Why is Patch Management Necessary?

Now that we know what is patch management, let’s talk about why it exists. The reason for that is actually pretty simple.  As soon as software or an operating system get released, there are hackers out there looking for holes and vulnerabilities that will let them in. Sometimes patches get released because unfortunately the hackers were successful in identifying and then exploiting the weakness and so the vendor goes back and patches it up to shut them down.  In order cases, the vendors themselves find the glitches first and then issue the patch that is needed to correct it.  Or possibly it’s just to strengthen overall security, because they found a better way to do that. Apple ransomwareThe reality with all of this is that no software or OS is bullet-proof – even Apple (long thought to be immune from cyberattacks) got hit with its first-ever ransomware attack in March.  The KeRanger ransomware was the first targeted at Apple, but it is doubtful it will be the last. The other point here is that not all patches are necessary.  There are patches that get issued for obscure updates that have no impact at all on your system.  But it takes someone with expertise to decipher them and then correctly deploy only what is necessary for your network security.

What is the Goal of Patch Management as a Practice?

Patch management exists in order to protect business networks and systems from these ever-present cyberthreats.  In specific terms, it’s a best practice towards protecting your data and avoiding hacks that can be very costly for any business. Patch management isn’t something that can be ignored.  Cybersecurity threats are increasing every day and becoming more and more sophisticated. Because here’s the thing – these patches only work if they get applied.  Sounds pretty obvious right? That would be great.  However, the reality is that it isn’t, particularly for any business that is already stretched thin with resources and doesn’t necessarily have an IT expert supporting them.  It’s pretty easily overlooked or possibly even intentionally ignored. It’s too easy to think “oh I don’t need to worry about that”…until, of course, you do. what is patch managementIf you think that sounds far-fetched, consider that the latest high profile ransomware attack could reportedly have been avoided had the hospital issued a patch that was issued back in 2007.  Despite numerous warnings over the last 8 years about a flaw that had been discovered in one of the programs in use by MedStar Health, an anonymous source is saying the patch was never deployed.  Not only did this cause serious – and probably costly – disruptions in service to the hospital system, it could impact them in civil cases should it be discovered that any protected patient information was stolen. There is likely more to this developing story, but the news about this patch — and how ignoring it potentially opened the door to a major ransomware attack — underscores exactly why every business needs to understand “what is patch management?” and then address it. So instead of allowing these patches to get ignored or spinning your wheels trying to decipher every single patch available and determine if it’s critical, best practice for any business is to work with your IT support team on a documented patch management process.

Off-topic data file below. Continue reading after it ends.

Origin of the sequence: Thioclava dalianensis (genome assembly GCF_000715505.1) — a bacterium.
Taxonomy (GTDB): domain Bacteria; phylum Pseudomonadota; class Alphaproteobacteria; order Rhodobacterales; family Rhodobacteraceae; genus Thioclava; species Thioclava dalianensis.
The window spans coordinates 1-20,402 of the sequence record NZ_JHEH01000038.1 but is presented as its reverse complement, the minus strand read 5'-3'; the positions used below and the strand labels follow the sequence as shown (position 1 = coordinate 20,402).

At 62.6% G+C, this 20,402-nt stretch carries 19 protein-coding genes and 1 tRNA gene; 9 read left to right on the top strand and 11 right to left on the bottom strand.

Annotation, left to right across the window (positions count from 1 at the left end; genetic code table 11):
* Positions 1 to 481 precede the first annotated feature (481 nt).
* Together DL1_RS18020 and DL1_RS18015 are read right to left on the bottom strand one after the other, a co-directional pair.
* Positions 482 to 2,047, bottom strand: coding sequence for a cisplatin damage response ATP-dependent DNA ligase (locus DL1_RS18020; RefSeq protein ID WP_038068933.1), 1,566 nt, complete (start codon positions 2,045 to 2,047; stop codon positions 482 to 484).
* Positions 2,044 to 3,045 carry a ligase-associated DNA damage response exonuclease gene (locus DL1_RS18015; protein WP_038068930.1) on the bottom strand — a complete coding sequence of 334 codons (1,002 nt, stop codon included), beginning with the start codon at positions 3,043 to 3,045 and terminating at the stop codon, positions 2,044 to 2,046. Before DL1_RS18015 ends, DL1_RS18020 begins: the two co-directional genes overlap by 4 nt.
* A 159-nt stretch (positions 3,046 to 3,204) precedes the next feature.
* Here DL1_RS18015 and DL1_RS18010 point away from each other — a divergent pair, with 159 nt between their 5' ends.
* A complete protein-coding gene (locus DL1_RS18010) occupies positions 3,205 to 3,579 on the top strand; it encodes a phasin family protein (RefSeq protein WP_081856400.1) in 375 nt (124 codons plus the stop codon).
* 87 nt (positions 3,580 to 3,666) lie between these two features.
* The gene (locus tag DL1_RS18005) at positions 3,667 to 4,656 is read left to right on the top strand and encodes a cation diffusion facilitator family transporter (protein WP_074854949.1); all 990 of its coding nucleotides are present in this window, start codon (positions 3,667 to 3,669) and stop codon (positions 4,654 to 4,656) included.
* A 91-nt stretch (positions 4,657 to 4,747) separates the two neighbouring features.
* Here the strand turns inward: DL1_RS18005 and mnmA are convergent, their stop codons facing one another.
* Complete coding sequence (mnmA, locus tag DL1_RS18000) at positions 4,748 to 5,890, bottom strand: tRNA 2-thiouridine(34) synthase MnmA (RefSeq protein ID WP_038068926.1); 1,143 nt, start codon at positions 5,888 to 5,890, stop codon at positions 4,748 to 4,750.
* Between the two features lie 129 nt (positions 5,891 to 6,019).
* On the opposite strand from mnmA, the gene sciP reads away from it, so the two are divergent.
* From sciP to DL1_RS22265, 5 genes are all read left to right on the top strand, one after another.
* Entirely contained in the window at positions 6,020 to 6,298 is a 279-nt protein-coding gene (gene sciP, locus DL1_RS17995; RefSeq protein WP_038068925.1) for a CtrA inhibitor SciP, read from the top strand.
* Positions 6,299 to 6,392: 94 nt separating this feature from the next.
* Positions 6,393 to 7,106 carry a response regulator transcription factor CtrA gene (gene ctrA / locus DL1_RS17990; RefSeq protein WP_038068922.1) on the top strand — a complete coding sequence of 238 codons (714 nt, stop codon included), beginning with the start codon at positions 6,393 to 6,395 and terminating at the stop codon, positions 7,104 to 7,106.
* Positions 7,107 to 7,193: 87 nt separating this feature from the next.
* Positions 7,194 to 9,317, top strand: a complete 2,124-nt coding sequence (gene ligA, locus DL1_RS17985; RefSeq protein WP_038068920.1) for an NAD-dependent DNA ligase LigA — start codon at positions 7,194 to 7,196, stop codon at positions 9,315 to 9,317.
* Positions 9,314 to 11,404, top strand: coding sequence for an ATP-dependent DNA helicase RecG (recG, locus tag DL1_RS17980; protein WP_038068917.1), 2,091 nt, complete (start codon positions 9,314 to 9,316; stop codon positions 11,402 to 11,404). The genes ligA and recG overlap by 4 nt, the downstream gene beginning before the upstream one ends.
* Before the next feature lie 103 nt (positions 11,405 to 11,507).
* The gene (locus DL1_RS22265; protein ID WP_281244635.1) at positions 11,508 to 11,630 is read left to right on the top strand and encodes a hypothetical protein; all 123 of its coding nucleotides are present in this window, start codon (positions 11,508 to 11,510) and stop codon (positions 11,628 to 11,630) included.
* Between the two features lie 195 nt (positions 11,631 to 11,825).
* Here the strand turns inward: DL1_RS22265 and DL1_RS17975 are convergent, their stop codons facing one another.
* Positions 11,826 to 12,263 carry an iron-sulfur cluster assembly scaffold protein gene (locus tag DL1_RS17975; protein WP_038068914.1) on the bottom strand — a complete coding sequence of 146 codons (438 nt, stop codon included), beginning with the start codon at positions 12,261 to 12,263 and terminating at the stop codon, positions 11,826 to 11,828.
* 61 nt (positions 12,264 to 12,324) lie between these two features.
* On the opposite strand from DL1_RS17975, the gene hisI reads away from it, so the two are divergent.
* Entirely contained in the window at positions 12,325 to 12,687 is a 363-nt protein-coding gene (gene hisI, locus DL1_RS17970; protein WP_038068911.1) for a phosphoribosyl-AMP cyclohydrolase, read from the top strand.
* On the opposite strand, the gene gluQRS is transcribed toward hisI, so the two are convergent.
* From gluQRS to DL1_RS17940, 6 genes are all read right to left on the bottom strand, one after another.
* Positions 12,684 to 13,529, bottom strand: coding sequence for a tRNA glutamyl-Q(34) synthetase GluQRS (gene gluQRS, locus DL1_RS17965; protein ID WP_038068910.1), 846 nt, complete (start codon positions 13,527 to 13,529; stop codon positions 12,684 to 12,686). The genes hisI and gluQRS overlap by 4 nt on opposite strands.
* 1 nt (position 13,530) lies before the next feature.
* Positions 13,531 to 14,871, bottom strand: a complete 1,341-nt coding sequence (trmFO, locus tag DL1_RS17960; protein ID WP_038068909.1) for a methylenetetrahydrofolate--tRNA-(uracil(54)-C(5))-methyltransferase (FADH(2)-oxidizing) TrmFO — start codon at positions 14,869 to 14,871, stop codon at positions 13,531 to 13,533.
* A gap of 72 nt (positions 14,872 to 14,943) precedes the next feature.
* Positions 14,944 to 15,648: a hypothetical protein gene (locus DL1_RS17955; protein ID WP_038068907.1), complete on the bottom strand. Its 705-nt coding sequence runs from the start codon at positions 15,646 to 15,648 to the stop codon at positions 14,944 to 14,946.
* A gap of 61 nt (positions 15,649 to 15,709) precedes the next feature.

Most managed IT service providers will provide patch management as part of an IT service plan…just like we do.  You can check out our plans here!